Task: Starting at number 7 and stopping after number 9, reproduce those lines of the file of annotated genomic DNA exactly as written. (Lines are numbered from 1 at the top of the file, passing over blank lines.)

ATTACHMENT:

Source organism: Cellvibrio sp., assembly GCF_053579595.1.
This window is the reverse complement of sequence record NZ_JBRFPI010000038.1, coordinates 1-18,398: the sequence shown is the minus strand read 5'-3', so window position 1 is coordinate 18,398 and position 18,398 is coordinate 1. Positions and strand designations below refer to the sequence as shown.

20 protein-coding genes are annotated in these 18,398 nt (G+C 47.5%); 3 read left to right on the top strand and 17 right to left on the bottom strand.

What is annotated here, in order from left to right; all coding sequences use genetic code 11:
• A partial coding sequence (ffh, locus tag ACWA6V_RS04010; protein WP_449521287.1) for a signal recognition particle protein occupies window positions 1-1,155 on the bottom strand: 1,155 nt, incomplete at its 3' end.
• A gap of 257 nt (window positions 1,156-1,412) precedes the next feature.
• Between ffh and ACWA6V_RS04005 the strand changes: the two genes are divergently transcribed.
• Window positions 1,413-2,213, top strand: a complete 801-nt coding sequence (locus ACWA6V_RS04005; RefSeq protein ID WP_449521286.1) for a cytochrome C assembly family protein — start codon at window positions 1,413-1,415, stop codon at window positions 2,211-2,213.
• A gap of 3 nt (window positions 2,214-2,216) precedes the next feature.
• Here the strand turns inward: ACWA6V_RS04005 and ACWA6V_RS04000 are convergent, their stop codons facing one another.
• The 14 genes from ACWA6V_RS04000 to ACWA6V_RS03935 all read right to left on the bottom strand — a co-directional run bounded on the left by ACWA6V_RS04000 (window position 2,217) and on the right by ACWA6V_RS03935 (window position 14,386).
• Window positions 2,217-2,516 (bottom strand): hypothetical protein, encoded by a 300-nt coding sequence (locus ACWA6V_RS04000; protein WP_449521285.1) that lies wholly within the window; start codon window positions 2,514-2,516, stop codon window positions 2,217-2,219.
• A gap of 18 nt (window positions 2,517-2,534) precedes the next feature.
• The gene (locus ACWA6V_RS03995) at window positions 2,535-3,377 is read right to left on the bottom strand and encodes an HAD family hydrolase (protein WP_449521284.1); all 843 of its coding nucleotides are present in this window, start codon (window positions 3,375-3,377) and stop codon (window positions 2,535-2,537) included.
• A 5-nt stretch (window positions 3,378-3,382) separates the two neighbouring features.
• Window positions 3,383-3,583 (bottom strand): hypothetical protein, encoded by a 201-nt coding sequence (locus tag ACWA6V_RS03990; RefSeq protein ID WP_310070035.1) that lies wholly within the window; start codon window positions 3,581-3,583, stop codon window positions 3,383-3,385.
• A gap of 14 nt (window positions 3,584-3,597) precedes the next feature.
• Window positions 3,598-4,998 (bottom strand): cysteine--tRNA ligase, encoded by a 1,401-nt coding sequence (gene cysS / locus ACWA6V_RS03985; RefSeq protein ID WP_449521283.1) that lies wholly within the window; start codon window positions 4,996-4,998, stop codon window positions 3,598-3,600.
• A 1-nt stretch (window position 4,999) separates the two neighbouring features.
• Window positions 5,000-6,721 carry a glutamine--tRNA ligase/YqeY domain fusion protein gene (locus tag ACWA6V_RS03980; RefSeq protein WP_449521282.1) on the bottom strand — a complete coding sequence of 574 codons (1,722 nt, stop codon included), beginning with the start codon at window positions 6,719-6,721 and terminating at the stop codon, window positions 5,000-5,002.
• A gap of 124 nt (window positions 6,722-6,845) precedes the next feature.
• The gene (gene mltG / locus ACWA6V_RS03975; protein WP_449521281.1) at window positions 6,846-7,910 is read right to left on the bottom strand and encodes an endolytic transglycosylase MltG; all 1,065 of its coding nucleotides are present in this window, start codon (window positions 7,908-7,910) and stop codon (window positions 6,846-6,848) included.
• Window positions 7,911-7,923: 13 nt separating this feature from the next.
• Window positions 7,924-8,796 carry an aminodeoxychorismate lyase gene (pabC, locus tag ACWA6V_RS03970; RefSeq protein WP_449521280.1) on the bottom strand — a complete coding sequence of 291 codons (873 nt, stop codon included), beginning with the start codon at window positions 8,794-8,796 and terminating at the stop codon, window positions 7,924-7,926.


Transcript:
• Between ffh and ACWA6V_RS04005 the strand changes: the two genes are divergently transcribed.
• Window positions 1,413-2,213, top strand: a complete 801-nt coding sequence (locus ACWA6V_RS04005; RefSeq protein ID WP_449521286.1) for a cytochrome C assembly family protein — start codon at window positions 1,413-1,415, stop codon at window positions 2,211-2,213.
• A gap of 3 nt (window positions 2,214-2,216) precedes the next feature.